Books by Robin McKie

NON-FICTION
Released: July 1, 1997

As surely as night follows day, one could expect a retort to the multiregional evolution of Homo sapiens as expounded by Milford Wolpoff et al. (in Race and Human Evolution, 1996). In the latter thesis the various races of humankind had migrated from Africa by two million years ago, evolved from Homo erectus, absorbed Neanderthal genes, and enjoyed enough matings at continental borders to commingle genes so that a single species of Homo sapiens emerged. Not so, say Stringer (director of the Human Origins Group, Natural History Museum, London) and McKie (science editor the Observer of London). Our ancestors left Africa barely 100,000 years ago, the offspring of a few ``Eves,'' to make their way in the rest of the world, outwitting or replacing whoever else was around—such as the Neanderthals. Who's right? Both sides claim fossil evidence, but Stringer adds a weight of DNA evidence that points to the very close match of mitochondrial DNA among non-African races, suggesting a recent separation, compared with more variation in African groups (mitochondrial DNA is inherited from the mother, hence the out-of-Africa thesis is often called the Eve theory). At this stage, the Stringer thesis has more going for it—in multiple lines of evidence as well as in plausibility (it seems more likely that our species got rid of Neanderthals rather than embraced them). But to keep the pot boiling, the authors also trot out theory after theory on the origins of language, art, religion, sexual behavior, etc., including what could be called the Lysistrata approach: Someone has proposed that at some pivotal time women smeared themselves with blood or else timed their periods so as to make themselves collectively unavailable for sex, forcing men to sublimate the urge by getting food for supper—going hunting, that is. In sum, the authors provide a good answer to multiregionalism but kindle even more fires to spark future debates on who, what, and why we are. (55 illustrations) Read full book review >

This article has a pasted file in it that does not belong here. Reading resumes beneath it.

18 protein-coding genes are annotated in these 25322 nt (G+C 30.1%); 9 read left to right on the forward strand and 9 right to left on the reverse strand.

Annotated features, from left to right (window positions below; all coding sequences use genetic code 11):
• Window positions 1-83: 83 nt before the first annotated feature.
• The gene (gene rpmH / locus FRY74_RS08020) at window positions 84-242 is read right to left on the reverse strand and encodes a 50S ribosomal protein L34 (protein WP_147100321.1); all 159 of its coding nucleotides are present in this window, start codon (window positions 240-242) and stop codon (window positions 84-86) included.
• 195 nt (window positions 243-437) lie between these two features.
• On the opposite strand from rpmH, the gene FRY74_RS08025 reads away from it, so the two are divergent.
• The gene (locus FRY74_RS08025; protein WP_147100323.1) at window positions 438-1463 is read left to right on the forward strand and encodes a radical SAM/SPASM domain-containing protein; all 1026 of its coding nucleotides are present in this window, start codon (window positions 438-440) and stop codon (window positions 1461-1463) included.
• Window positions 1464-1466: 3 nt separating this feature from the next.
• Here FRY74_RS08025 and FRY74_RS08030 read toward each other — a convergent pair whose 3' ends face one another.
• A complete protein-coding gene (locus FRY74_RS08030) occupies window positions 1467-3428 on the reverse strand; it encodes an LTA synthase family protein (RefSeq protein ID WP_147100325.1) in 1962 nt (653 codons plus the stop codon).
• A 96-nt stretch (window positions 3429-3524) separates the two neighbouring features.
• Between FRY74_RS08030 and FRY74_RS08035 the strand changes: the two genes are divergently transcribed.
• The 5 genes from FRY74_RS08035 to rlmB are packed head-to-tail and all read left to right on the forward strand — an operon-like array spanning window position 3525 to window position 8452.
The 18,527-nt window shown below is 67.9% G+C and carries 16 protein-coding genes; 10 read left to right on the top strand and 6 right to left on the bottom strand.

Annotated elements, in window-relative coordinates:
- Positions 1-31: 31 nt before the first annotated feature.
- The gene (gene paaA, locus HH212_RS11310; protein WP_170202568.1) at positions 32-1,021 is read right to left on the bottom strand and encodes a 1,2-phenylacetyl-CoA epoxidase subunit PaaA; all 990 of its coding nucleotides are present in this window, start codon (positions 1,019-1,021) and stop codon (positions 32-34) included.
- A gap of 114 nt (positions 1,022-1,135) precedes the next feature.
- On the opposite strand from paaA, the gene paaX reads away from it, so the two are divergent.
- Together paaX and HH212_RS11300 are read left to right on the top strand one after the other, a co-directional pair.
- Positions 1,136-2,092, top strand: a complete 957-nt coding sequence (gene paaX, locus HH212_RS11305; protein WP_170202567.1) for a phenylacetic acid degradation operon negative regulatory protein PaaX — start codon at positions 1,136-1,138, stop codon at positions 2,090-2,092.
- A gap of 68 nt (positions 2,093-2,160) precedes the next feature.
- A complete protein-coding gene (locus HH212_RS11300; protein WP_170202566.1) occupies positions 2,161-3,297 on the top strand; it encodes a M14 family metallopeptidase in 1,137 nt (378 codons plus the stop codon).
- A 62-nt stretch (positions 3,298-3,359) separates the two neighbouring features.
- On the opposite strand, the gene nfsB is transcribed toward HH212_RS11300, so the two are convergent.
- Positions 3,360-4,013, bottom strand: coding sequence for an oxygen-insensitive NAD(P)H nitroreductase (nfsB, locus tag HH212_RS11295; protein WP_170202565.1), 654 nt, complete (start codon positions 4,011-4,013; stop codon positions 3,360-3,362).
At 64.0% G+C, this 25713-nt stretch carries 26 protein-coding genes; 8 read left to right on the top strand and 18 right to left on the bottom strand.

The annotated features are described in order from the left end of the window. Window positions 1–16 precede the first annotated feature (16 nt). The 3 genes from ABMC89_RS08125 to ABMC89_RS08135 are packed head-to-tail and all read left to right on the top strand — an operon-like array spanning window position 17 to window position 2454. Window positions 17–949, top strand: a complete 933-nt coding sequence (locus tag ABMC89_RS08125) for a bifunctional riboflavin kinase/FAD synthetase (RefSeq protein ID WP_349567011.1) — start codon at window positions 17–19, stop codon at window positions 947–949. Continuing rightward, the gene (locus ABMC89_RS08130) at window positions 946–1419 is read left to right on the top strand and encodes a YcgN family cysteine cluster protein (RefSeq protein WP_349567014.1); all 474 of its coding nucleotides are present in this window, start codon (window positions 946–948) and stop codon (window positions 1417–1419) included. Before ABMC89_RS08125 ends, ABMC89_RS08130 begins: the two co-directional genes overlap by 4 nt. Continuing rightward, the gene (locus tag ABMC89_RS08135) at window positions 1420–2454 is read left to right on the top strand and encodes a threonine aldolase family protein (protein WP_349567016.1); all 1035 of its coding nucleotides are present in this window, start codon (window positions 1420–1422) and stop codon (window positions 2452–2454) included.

NON-FICTION
Released: Jan. 1, 1995

A lively and wide-ranging book about the accomplishments and aspirations of genetics and those who study it. Geneticist Bodmer, former president of the Human Genome Organization, teams up with British science writer McKie to produce a text that delivers considerably more than its subtitle suggests. Their history of genetics is rich in human interest: Intriguing subjects include the Kerr family of Scotland, famous for its left-handed swordsmen; the prevalence of hemophilia among the descendants of Queen Victoria; and the discovery of the genetic basis for Huntington's chorea, the disease that killed Woody Guthrie. The authors also provide portraits of Mendel, Crick and Watson, and many other less familiar scientists who have contributed to our knowledge of genetics. They detail the progress of genetic engineering in producing new medicines and the results to date of research into the heritability of schizophrenia and other illnesses. They also explore the application of genetic research to forensic science, such as the controversial ``DNA fingerprinting'' of criminal suspects, and to the tracing of prehistoric population movements by examining genetic evidence in the modern world. The book's only disappointing section, ironically, is Bodmer's account of his experiences with the Human Genome Organization, a nongovernmental group of scientists who aim to promote international collaboration in human genome research; Bodner dodges carefully around much of the political and scientific controversy that such research, including the US Human Genome Project, has inspired. The final chapter urges ``DNA literacy'' as the foundation for informed debate on the moral and ethical questions raised by many contemporary applications of genetics. Possibly the best popular treatment to date of the most glamorous and least understood of the biological sciences. Read full book review >